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Parental medication use and risk of childhood acute lymphoblastic leukemia.
Cancer. 2002 Oct 15; 95(8):1786-94.C

Abstract

BACKGROUND

Few studies have examined the risk of childhood acute lymphoblastic leukemia (ALL) associated with parental medication use. As part of a large case-control study conducted by the Children's Cancer Group, we evaluated the association between maternal and paternal medication use and the risk of ALL in offspring.

METHODS

Information on selected medication use in the year before and during the index pregnancy was obtained by telephone interview. Participants included 1842 children of 14 years or younger with newly diagnosed and immunophenotypically defined ALL and 1986 individually matched controls. Data were analyzed using logistic regression models and stratified by immunophenotypes of ALL and age at diagnosis of cases.

RESULTS

After adjusting for potential confounders and other medication use, we found that maternal use of vitamins (odds ratio [OR] = 0.7, 99% confidence interval [CI]: 0.5-1.0) and iron supplements (OR = 0.8, 99% CI: 0.7-1.0) only during the index pregnancy was associated with a decreased risk of ALL. Parental use of amphetamines or diet pills and mind-altering drugs before and during the index pregnancy was related to an increased risk of childhood ALL, particularly among children where both parents reported using these drugs (OR = 2.8, 99% CI: 0.5-15.6 for amphetamines or diet pills, OR = 1.8, 99% CI: 1.1-3.0 for mind-altering drugs). Stratified analyses showed that maternal use of antihistamines or allergic remedies and parental use of mind-altering drugs were strongly associated with infant ALL, whereas patterns of association between childhood ALL and parental medication use did not influence markedly the immunophenotypic subgroup of ALL.

CONCLUSIONS

The findings of this study suggest that certain parental medication use immediately before and during the index pregnancy may influence risk of ALL in offspring.

Authors+Show Affiliations

Department of Medicine, School of Medicine, Vanderbilt University, Nashville, Tennessee, USA.No affiliation info availableNo affiliation info availableNo affiliation info availableNo affiliation info availableNo affiliation info availableNo affiliation info available

Pub Type(s)

Journal Article
Research Support, Non-U.S. Gov't
Research Support, U.S. Gov't, P.H.S.

Language

eng

PubMed ID

12365028

Citation

Wen, Wanqing, et al. "Parental Medication Use and Risk of Childhood Acute Lymphoblastic Leukemia." Cancer, vol. 95, no. 8, 2002, pp. 1786-94.
Wen W, Shu XO, Potter JD, et al. Parental medication use and risk of childhood acute lymphoblastic leukemia. Cancer. 2002;95(8):1786-94.
Wen, W., Shu, X. O., Potter, J. D., Severson, R. K., Buckley, J. D., Reaman, G. H., & Robison, L. L. (2002). Parental medication use and risk of childhood acute lymphoblastic leukemia. Cancer, 95(8), 1786-94.
Wen W, et al. Parental Medication Use and Risk of Childhood Acute Lymphoblastic Leukemia. Cancer. 2002 Oct 15;95(8):1786-94. PubMed PMID: 12365028.
* Article titles in AMA citation format should be in sentence-case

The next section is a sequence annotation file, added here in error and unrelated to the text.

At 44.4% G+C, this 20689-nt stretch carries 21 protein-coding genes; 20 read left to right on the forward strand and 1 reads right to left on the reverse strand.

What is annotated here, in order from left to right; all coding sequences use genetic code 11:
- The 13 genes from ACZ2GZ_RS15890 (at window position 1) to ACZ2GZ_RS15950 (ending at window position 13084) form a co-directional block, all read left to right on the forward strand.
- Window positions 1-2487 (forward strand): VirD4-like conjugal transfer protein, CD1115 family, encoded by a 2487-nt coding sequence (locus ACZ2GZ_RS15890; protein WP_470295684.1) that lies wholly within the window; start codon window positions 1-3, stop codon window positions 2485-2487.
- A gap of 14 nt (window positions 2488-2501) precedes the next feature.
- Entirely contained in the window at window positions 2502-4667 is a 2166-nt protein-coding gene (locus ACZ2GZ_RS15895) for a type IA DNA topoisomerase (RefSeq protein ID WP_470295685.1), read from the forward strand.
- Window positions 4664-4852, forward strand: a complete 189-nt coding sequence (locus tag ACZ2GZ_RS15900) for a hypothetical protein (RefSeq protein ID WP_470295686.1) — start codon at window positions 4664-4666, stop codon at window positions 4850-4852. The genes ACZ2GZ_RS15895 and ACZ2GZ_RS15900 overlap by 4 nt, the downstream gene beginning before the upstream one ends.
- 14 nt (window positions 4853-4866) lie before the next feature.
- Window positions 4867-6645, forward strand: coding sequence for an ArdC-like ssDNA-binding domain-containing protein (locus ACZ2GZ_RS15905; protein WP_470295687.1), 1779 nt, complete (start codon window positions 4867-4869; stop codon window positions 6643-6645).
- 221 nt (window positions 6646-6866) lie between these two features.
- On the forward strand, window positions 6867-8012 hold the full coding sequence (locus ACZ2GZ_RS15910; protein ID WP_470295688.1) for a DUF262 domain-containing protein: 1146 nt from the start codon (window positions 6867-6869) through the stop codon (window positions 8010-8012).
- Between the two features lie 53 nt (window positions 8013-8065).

TY - JOUR T1 - Parental medication use and risk of childhood acute lymphoblastic leukemia. AU - Wen,Wanqing, AU - Shu,Xiao Ou, AU - Potter,John D, AU - Severson,Richard K, AU - Buckley,Jonathan D, AU - Reaman,Gregory H, AU - Robison,Leslie L, PY - 2002/10/5/pubmed PY - 2002/10/31/medline PY - 2002/10/5/entrez SP - 1786 EP - 94 JF - Cancer JO - Cancer VL - 95 IS - 8 N2 - BACKGROUND: Few studies have examined the risk of childhood acute lymphoblastic leukemia (ALL) associated with parental medication use. As part of a large case-control study conducted by the Children's Cancer Group, we evaluated the association between maternal and paternal medication use and the risk of ALL in offspring. METHODS: Information on selected medication use in the year before and during the index pregnancy was obtained by telephone interview. Participants included 1842 children of 14 years or younger with newly diagnosed and immunophenotypically defined ALL and 1986 individually matched controls. Data were analyzed using logistic regression models and stratified by immunophenotypes of ALL and age at diagnosis of cases. RESULTS: After adjusting for potential confounders and other medication use, we found that maternal use of vitamins (odds ratio [OR] = 0.7, 99% confidence interval [CI]: 0.5-1.0) and iron supplements (OR = 0.8, 99% CI: 0.7-1.0) only during the index pregnancy was associated with a decreased risk of ALL. Parental use of amphetamines or diet pills and mind-altering drugs before and during the index pregnancy was related to an increased risk of childhood ALL, particularly among children where both parents reported using these drugs (OR = 2.8, 99% CI: 0.5-15.6 for amphetamines or diet pills, OR = 1.8, 99% CI: 1.1-3.0 for mind-altering drugs). Stratified analyses showed that maternal use of antihistamines or allergic remedies and parental use of mind-altering drugs were strongly associated with infant ALL, whereas patterns of association between childhood ALL and parental medication use did not influence markedly the immunophenotypic subgroup of ALL. CONCLUSIONS: The findings of this study suggest that certain parental medication use immediately before and during the index pregnancy may influence risk of ALL in offspring. SN - 0008-543X UR - https://www.unboundmedicine.com/medline/citation/12365028/Parental_medication_use_and_risk_of_childhood_acute_lymphoblastic_leukemia_ L2 - https://onlinelibrary.wiley.com/resolve/openurl?genre=article&sid=nlm:pubmed&issn=0008-543X&date=2002&volume=95&issue=8&spage=1786 DB - PRIME DP - Unbound Medicine ER -